Last reviewed 25 September 2020

The Health and Safety Executive (HSE) has urged employers to keep legionella risks under control during the coronavirus pandemic, following a recent outbreak of the disease in the Midlands.

If buildings are closed or have reduced occupancy during the coronavirus pandemic, water system stagnation can occur due to lack of use, increasing the risks of Legionnaires’ disease.

Employers are advised to review their risk assessment and manage the legionella risks whenever they reinstate or start using a water system again (such as a cooling tower, evaporative condenser, spa pool, hot tub or hot showers, for example).

They will also need to review the risk assessment for legionella when they restart some types of air conditioning units. For example, some units have a source of water that can generate aerosol, so employers will need to assess the risks of legionella being present within them before restarting.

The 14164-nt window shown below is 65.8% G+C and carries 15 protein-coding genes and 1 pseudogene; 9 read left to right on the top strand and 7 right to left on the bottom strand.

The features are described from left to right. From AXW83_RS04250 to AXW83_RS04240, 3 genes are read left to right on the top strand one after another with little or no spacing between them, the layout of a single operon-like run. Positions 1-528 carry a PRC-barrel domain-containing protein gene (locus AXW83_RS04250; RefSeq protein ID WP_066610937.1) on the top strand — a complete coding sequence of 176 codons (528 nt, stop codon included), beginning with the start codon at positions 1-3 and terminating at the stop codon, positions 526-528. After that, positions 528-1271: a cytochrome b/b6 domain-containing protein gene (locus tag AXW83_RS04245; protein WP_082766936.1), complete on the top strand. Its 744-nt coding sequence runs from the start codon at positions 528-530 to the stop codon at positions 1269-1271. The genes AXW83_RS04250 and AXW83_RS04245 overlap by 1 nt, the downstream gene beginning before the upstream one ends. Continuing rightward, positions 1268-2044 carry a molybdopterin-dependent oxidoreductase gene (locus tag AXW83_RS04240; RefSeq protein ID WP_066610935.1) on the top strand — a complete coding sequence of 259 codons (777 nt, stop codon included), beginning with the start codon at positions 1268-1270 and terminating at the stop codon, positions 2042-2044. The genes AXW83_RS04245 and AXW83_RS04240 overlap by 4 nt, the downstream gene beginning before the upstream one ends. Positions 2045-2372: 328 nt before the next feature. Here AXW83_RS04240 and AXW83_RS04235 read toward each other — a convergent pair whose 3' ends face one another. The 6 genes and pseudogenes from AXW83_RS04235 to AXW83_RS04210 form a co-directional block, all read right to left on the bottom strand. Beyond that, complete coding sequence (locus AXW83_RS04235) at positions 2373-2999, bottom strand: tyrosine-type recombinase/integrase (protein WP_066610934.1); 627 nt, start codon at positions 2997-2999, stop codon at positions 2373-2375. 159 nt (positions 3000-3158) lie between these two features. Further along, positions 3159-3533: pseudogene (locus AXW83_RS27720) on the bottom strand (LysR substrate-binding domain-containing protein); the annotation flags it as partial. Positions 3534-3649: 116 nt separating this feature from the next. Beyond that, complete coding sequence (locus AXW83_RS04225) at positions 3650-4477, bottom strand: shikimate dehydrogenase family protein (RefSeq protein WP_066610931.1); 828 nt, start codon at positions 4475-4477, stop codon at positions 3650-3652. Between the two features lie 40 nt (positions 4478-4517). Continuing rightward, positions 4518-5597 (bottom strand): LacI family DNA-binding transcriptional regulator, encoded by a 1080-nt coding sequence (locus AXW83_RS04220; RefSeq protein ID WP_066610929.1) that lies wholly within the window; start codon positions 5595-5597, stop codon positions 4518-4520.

(The HSE says small wall or ceiling-mounted units with closed cooling systems should not present a risk. However, larger units may present a risk if they have improperly drained condensate trays, or humidifier or evaporative cooling sections where water can stagnate, becoming a reservoir for bacteria to grow.)

When reviewing the risk assessment, it is important to decide what the risks are for the particular units and if they need to be cleaned safely, before they are turned on.

If the water system is still being used regularly, it will be a case of maintaining the appropriate measures to prevent legionella growth.

At the time of writing, six people are receiving hospital treatment for suspected Legionnaires' disease linked to a recent outbreak in the Midlands. Public Health England is currently taking detailed histories of the patients since evidence points to the possibility of a common source. Full details are not as yet publicly available since the investigation is ongoing.

For advice on guidance on managing the risks, see the Legionnaires’ Disease topic.